■ It is two complementary versions of the same "text" wrapped around each other;
     ■ This allows it to unwind and make copies of itself: twins!
     ■ This twinning mechanism is at the heart of life since it began. Without it,
        one cell could not become two, and life would not exist.
     ■ And, from one generation to the next, the DNA text can also be modified,
        so it allows both constancy and transformation.
     ■ This means that beings can be the same and not the same.

One of the mysteries is what drives the changes in the DNA text in evolution.
     ■ DNA has apparently been around for billions of years in its current form in
        virtually all forms of life.
     ■ The old theory — random accumulation of errors combined with natural selection —
        does not fully explain the data currently generated by genome sequencing.
     ■ The question is wide open.

The structure of DNA as we know it is made up of letters and thus has a specific text and language. You could say our bodies are made up of language, yet we assume that speech arises from the mind. How do we access this hidden language?

By studying it. There are several roads to knowledge, including science and shamanism.

The symbol of the Cosmic Serpent, the snake, is a central theme in your story, and in your research you discover that the snake forms a major part of the symbology across most of the world’s traditions and religions. Why is there such a consistent system of natural symbols in the world? Is the world inherently symbolic?

This is the observation that led me to investigate the cosmic serpent.
     ■ I found the symbol in shamanism all over the world. Why? That's a good question.
     ■ My hypothesis is that it is connected to the double helix of DNA inside virtually all living beings.
     ■ And DNA itself is a symbolic Saussurian code.
     ■ So, yes, in at least one important way, the living world is inherently symbolic. We are made of living language.

You write of how the ideology of "rational" science, deterministic thought, is and has been quite limiting in its approach to new and alternative scientific theories; it is assumed that "mystery is the enemy." In your book you describe how you had to suspend your judgement, to "defocalize," and in this way gain a deeper insight. Why do you think we are often limited in our rational, linear thought and why are so few willing and able to cross these boundaries?

I don't believe we are. People spend hours each day thinking non-rationally.
     ■ Our emotional brain treats all the information we receive before our neo-cortex does.
     ■ Scientists are forever making discoveries as they daydream, take a bath, go for a run, lay in bed, and so on.

vision of the snakes 450
Vision of the Snakes
By Pablo Amaringo | Gallery of Usko-Ayar Art

What are the correspondences between the Peruvian shamans’ findings and microbiology?

Both shamans and molecular biologists agree that there is a hidden unity under the surface of life's diversity;
     ■ Both associate this unity with the double helix shape
        (or two entwined serpents, a twisted ladder, a spiral staircase,
        two vines wrapped around each other);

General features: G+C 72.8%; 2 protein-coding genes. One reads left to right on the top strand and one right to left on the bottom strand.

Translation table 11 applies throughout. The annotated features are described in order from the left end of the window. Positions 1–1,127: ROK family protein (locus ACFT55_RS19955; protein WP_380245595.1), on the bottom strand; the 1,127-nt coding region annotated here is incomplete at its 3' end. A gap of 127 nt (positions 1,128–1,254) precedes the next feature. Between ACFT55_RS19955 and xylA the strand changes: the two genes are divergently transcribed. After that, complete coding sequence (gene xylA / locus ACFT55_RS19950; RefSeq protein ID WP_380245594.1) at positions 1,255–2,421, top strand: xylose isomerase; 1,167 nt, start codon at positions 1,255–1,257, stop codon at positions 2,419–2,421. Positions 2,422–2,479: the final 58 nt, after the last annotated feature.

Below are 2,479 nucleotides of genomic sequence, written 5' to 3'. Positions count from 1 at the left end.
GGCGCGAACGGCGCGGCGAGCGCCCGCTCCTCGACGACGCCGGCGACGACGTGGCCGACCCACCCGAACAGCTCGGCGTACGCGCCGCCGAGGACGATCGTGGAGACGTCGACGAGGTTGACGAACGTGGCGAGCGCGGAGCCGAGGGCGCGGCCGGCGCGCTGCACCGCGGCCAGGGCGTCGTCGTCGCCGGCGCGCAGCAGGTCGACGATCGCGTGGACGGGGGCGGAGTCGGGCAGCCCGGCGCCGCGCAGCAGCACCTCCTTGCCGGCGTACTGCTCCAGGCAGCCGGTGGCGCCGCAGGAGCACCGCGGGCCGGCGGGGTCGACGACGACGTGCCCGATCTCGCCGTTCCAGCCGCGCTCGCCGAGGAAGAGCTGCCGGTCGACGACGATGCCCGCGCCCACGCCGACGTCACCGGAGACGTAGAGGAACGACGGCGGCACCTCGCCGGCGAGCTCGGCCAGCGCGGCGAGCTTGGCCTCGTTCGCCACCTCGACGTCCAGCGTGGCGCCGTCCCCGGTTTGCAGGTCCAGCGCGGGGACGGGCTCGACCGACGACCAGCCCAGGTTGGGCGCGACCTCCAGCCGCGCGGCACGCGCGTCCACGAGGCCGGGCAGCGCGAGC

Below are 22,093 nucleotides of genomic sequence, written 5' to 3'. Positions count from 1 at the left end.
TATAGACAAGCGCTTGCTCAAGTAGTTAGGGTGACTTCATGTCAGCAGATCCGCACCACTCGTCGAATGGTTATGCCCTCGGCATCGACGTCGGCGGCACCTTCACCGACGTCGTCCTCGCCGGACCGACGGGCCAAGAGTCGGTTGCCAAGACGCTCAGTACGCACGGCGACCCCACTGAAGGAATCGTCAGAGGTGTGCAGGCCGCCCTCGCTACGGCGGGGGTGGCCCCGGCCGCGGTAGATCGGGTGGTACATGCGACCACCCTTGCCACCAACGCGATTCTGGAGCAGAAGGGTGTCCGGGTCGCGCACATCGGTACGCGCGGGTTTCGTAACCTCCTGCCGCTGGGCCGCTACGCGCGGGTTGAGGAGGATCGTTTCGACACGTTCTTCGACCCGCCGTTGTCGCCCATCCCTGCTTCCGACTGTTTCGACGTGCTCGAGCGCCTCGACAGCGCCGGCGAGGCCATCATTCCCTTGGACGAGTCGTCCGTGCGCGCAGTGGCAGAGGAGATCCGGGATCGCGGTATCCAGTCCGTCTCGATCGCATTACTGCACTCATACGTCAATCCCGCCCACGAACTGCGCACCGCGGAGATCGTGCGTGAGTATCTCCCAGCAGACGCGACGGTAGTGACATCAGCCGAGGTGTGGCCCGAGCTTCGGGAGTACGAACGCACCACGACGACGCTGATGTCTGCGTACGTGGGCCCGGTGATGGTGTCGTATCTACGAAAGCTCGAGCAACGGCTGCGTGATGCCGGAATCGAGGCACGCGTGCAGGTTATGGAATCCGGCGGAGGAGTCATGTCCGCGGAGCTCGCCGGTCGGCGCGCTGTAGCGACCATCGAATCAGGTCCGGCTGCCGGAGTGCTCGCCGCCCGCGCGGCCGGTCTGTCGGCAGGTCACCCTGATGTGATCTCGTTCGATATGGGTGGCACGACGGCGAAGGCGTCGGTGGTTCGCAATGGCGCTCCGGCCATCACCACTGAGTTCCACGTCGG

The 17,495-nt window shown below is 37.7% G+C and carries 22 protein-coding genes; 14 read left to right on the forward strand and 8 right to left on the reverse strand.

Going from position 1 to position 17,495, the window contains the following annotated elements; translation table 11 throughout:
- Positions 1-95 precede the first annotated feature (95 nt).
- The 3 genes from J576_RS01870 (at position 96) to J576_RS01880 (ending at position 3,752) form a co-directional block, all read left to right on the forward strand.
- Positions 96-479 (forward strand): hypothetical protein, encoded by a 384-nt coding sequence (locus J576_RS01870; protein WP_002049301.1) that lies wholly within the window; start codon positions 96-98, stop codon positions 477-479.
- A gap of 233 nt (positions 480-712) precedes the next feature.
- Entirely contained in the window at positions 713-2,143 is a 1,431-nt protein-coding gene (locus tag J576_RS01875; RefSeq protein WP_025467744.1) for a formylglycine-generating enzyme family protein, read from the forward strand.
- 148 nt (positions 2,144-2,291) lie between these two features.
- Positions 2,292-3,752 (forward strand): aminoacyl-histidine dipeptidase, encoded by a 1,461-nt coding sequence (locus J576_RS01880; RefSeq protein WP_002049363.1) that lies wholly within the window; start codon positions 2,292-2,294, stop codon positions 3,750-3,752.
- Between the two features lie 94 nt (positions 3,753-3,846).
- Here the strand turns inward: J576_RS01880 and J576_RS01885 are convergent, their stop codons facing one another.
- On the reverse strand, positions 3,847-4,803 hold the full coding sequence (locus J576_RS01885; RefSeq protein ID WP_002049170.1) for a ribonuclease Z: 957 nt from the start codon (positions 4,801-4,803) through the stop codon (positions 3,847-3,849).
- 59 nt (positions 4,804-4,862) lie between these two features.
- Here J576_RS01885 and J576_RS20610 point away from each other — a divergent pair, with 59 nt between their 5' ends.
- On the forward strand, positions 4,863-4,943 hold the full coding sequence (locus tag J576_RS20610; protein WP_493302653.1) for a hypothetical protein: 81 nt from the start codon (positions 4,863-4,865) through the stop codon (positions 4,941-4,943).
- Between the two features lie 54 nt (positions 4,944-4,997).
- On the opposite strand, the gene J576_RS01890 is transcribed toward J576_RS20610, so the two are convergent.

■ Both consider that one must deal with this level of reality
        in order to heal.
     ■ One can fill a book with correspondences between shamanism
        and molecular biology.

Do you think there is not only an intelligence based in our DNA but a consciousness as well?

I think we should attend to the words we use. "Consciousness" carries different baggage than "intelligence."
     ■ Many would define human consciousness as different from, say, animal consciousness, because humans are conscious of being conscious.
     ■ But how do we know that dolphins don't think about being dolphins?
     ■ I do not know whether there is a "consciousness" inside our cells; for now, the question seems out of reach; we have a hard enough time
        understanding our own consciousness — though we use it most of the time.
     ■ I propose the concept of "intelligence" to describe what proteins and cells do, simply because it makes the data more comprehensible.
     ■ This concept will require at least a decade or two for biologists to consider and test.
     ■ Then, we might be able to move along and consider the idea of a "cellular consciousness."

hermes trismegisto 403
Alchemical vision of chromosomal DNA?

The implications of some of your findings in The Cosmic Serpent could be quite large. How do you feel about the book and what it says? Why did you write the book?

I wrote the book because I felt that certain things needed saying.
     ■ Writing a book is like sending out a message in a bottle:
        sometimes one gets replies.
     ■ Judging from the responses, a surprising number of people have
        got the message loud and clear.

How can shamanism complement modern science?

Most definitions of "science" revolve around the testing of hypotheses.
     ■ Claude Levi-Strauss showed in his book The Savage Mind that human
        beings have been carefully observing nature and endlessly testing
        hypotheses for at least ten thousand years.
     ■ This is how animals and plants were domesticated.
     ■ Civilization rests on millennia of Neolithic science.
     ■ I think the science of shamans can complement modern science by helping make sense of the data it generates.
     ■ Shamanism is like a reverse camera relative to modern science.